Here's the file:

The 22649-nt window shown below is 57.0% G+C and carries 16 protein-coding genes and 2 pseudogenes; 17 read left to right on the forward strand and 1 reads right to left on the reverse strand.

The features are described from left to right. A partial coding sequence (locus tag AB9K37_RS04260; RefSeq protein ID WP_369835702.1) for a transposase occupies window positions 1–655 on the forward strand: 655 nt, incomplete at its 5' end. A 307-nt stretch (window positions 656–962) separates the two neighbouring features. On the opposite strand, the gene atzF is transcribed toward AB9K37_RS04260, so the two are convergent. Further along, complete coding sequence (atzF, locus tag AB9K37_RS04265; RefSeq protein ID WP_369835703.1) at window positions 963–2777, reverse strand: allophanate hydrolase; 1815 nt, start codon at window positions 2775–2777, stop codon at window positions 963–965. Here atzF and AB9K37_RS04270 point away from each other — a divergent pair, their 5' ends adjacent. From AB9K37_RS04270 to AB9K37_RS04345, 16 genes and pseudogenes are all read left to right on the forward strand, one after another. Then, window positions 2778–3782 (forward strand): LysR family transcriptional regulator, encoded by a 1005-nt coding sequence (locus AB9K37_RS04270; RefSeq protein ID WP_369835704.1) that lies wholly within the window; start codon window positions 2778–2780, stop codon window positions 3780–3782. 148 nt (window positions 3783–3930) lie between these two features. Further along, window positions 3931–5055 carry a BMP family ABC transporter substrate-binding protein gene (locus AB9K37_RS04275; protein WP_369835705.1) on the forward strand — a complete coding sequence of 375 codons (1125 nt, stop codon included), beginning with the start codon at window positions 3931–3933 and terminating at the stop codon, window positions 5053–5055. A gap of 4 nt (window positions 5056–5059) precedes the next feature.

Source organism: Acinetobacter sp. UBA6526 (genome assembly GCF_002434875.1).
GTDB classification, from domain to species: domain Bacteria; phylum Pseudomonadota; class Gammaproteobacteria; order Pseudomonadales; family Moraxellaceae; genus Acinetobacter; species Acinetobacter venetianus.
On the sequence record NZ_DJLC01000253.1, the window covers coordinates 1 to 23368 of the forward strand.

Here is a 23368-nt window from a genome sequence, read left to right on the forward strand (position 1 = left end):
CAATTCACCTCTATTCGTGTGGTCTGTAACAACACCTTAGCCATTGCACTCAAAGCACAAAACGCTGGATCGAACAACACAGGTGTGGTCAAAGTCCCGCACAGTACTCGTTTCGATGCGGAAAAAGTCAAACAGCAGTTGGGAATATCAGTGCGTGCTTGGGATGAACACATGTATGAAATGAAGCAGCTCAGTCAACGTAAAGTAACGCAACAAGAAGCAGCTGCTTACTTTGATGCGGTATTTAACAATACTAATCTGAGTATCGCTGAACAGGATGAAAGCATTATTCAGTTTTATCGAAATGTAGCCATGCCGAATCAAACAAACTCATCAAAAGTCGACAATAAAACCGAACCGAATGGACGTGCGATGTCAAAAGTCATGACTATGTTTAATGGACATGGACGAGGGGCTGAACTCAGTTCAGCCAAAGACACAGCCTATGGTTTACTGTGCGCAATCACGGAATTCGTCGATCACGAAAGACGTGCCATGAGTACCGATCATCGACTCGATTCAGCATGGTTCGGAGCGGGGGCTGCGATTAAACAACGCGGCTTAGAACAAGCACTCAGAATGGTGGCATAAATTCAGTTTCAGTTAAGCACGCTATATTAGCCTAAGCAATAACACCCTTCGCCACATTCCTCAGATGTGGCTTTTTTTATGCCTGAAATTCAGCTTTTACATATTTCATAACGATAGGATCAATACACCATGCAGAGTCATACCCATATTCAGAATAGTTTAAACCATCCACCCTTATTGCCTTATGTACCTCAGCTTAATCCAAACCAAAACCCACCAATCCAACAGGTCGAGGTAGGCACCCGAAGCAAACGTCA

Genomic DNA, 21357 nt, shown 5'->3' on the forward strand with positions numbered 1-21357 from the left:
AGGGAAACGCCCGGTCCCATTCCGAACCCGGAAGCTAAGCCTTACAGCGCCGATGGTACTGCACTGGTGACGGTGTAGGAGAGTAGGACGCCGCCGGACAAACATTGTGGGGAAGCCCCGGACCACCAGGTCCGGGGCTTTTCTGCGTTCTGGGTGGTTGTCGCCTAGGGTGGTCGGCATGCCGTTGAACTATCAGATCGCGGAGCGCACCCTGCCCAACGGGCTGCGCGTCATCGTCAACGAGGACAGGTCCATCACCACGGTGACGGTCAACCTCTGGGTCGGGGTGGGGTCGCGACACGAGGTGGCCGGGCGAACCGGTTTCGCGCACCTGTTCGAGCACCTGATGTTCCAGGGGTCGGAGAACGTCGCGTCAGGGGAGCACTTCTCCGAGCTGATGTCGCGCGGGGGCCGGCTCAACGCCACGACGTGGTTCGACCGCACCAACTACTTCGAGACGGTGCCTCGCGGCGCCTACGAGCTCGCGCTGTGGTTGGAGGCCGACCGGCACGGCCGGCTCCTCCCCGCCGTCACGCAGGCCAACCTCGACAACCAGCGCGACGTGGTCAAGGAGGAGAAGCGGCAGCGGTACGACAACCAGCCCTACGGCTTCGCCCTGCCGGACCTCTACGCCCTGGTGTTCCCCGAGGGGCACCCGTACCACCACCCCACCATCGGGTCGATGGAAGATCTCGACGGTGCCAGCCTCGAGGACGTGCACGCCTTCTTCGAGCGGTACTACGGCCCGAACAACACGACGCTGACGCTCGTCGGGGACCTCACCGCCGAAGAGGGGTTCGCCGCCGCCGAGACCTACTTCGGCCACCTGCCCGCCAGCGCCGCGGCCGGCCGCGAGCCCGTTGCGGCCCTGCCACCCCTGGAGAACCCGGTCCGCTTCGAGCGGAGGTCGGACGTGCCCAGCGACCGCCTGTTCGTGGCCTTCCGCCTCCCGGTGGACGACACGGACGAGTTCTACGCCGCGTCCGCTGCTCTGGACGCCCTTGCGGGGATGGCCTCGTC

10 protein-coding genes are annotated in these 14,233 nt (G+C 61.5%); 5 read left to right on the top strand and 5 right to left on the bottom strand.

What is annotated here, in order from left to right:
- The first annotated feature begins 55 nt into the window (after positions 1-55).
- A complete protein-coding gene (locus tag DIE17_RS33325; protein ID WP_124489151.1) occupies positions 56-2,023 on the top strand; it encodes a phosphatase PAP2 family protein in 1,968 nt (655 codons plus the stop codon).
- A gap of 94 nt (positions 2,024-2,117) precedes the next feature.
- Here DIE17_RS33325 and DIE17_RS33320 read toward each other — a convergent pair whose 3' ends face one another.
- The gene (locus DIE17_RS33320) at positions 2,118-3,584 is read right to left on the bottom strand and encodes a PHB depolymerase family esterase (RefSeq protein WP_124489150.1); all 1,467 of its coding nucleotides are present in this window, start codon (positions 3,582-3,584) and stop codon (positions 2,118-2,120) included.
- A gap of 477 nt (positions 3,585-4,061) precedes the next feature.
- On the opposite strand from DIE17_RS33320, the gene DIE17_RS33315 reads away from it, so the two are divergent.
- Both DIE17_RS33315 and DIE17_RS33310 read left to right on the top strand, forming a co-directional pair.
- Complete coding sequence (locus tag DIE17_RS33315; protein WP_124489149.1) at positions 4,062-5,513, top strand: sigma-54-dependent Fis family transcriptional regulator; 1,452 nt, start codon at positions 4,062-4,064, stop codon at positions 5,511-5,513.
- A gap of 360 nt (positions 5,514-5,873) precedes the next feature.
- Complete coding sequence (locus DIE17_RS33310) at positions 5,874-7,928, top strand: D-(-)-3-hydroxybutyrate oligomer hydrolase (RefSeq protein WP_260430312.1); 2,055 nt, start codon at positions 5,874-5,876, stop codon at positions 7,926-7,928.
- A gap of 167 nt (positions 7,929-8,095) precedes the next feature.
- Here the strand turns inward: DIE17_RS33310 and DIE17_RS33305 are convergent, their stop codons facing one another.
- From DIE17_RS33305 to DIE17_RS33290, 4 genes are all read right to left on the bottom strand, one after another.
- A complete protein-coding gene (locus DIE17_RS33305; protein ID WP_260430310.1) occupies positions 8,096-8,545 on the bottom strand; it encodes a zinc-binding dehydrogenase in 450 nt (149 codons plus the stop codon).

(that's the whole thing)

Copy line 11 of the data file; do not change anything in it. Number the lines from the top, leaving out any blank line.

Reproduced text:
What is annotated here, in order from left to right: